I mentioned some changes rather obliquely in prior post. I can give you a bit more detail now, which some of you may have already sussed out. My supervisor in Field Ed, the vicar of saint Middle School, is leaving the diocese and Saint Middle School because her husband, also an Episcopal priest, is accepting a call to a church some three hours away. While I am delighted for her husband, it leaves me without a supervisor, a requirement for Field Ed. I will have completed three semesters of Field Ed (exclusive of my summer internship, which is different) when she leaves, which will fulfill Big Old Seminary's requirement, but my diocese, which refers to itself as The Diocese, requires four.
Now, the folks at Saint Middle School, especially the vestry, would like me to stay through the year, since having a familiar semi-clergy face while they search for a new vicar would be helpful, and since they know me and trust me. And I would like to stay there despite the lack of supervisor, since I feel a calling toward intentional interim ministry, have had the initial training, am going for the in-depth training next week (planned before the changes at SMS came to pass), and staying there would provide the opportunity both for observation of a parish going through this kind of change and the opportunity for me to complete a supervised project in interim ministry during that semester, which would complete my accreditation for interim ministry. That project would be supervised by an interim minister.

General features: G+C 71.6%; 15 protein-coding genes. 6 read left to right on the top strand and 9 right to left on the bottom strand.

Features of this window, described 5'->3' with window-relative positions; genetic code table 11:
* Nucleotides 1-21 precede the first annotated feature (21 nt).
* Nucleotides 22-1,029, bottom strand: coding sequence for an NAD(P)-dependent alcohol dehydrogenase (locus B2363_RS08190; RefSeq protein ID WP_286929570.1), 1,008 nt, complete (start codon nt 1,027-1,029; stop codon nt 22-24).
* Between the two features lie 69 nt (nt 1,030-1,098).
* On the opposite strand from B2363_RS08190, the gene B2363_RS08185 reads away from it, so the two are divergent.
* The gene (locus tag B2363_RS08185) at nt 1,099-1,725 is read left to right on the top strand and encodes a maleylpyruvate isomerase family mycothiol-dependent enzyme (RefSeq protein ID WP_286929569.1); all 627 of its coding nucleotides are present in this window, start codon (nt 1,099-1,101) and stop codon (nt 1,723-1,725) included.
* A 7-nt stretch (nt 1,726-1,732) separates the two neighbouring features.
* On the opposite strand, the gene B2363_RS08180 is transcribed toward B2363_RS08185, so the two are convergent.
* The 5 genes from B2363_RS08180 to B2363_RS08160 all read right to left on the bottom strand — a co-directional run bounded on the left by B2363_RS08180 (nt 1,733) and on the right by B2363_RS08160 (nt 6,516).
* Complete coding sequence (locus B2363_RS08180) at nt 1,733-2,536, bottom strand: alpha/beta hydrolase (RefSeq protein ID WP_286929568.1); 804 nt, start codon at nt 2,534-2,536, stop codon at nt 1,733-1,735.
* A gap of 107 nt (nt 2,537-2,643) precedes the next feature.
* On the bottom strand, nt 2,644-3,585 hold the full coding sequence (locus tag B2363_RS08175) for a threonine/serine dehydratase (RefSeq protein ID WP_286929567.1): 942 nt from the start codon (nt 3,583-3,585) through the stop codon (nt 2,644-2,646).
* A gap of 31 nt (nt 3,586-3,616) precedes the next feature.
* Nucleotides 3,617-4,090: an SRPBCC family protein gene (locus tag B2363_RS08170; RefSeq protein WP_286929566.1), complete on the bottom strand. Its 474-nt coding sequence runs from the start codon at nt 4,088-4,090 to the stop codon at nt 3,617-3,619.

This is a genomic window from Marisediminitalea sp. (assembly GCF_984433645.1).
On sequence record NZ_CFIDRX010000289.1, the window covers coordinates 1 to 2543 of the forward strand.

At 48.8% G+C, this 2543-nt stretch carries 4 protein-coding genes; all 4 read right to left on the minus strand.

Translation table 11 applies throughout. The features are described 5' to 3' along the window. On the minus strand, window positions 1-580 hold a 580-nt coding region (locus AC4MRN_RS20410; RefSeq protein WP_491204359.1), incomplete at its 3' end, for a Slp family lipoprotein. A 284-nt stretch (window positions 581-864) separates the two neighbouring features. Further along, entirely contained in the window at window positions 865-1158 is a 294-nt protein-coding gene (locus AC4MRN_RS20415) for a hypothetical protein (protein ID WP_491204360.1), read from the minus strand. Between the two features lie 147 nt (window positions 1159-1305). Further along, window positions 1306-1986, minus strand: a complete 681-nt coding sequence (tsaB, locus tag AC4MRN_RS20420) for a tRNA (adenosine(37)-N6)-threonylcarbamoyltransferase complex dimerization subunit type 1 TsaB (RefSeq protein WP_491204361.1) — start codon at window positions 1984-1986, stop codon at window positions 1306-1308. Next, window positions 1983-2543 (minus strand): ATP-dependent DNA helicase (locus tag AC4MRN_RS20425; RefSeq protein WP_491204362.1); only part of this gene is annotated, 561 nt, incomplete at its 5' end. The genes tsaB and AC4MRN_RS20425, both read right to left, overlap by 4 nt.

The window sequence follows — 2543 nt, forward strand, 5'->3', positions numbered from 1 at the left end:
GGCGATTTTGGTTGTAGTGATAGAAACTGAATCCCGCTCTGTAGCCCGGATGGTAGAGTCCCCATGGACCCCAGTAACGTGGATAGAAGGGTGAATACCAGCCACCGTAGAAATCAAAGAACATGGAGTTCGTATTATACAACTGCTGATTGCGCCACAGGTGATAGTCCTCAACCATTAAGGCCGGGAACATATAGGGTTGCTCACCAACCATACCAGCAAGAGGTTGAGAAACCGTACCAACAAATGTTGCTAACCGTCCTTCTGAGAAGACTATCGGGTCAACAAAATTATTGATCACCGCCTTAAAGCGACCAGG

It would be non-standard for this diocese, though, and it would require the blessing of the diocesan coordinator for the ordination process, and most likely the bishop. So please keep my supervisor and her family, the good folks at Saint Middle School, and me in your prayers as we wait for the decision of the diocesan folks as to whether they would be comfortable with this.
On another note, I just got back from my senior class retreat out on the eastern shore. Elements of it were lovely, particularly a guided meditation led by two class members. Other elements were not so lovely - the retreat master was not my cup of tea, although some liked him. I like retreats to be about prayer and reflection, not about lectures that I fear I will be tested on. Ah, well. It was good to be away from urban/suburban angst for a little while and to stand at the edge of a bonfire at night with a thousand stars overhead. It was good to be with dear friends who will scatter to the four corners of the earth in eight months. It was good to have several hours in solitude in the car and with relatively light traffic, so the drive was a pleasure. Proof that reality is often different from expectations, and that's not necessarily bad.
And playing scrabble with my girlfriends until the wee hours, and laughing so hard that I nearly fell off my chair as the tears streamed down my face- that was a blessing, too.